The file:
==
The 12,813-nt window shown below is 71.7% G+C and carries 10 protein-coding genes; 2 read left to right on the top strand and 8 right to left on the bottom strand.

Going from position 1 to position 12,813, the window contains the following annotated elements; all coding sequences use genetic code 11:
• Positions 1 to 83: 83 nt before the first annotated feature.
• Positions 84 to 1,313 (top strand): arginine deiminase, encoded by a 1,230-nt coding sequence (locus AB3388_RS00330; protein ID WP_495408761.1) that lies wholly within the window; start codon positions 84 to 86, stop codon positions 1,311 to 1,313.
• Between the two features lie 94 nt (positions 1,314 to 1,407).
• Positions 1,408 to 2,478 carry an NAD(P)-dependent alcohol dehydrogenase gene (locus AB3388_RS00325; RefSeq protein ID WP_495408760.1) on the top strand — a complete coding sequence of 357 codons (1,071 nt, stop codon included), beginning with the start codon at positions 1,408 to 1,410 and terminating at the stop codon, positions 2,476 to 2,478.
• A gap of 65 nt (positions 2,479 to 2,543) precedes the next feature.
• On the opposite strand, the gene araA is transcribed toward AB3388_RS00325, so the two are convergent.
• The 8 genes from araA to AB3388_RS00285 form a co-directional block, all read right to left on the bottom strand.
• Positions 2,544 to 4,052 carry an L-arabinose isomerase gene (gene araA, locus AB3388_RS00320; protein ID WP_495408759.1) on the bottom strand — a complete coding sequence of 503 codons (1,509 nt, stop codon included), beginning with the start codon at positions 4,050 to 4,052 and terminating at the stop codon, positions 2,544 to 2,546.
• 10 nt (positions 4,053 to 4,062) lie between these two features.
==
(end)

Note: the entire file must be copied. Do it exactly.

The 12,813-nt window shown below is 71.7% G+C and carries 10 protein-coding genes; 2 read left to right on the top strand and 8 right to left on the bottom strand.

Going from position 1 to position 12,813, the window contains the following annotated elements; all coding sequences use genetic code 11:
• Positions 1 to 83: 83 nt before the first annotated feature.
• Positions 84 to 1,313 (top strand): arginine deiminase, encoded by a 1,230-nt coding sequence (locus AB3388_RS00330; protein ID WP_495408761.1) that lies wholly within the window; start codon positions 84 to 86, stop codon positions 1,311 to 1,313.
• Between the two features lie 94 nt (positions 1,314 to 1,407).
• Positions 1,408 to 2,478 carry an NAD(P)-dependent alcohol dehydrogenase gene (locus AB3388_RS00325; RefSeq protein ID WP_495408760.1) on the top strand — a complete coding sequence of 357 codons (1,071 nt, stop codon included), beginning with the start codon at positions 1,408 to 1,410 and terminating at the stop codon, positions 2,476 to 2,478.
• A gap of 65 nt (positions 2,479 to 2,543) precedes the next feature.
• On the opposite strand, the gene araA is transcribed toward AB3388_RS00325, so the two are convergent.
• The 8 genes from araA to AB3388_RS00285 form a co-directional block, all read right to left on the bottom strand.
• Positions 2,544 to 4,052 carry an L-arabinose isomerase gene (gene araA, locus AB3388_RS00320; protein ID WP_495408759.1) on the bottom strand — a complete coding sequence of 503 codons (1,509 nt, stop codon included), beginning with the start codon at positions 4,050 to 4,052 and terminating at the stop codon, positions 2,544 to 2,546.
• 10 nt (positions 4,053 to 4,062) lie between these two features.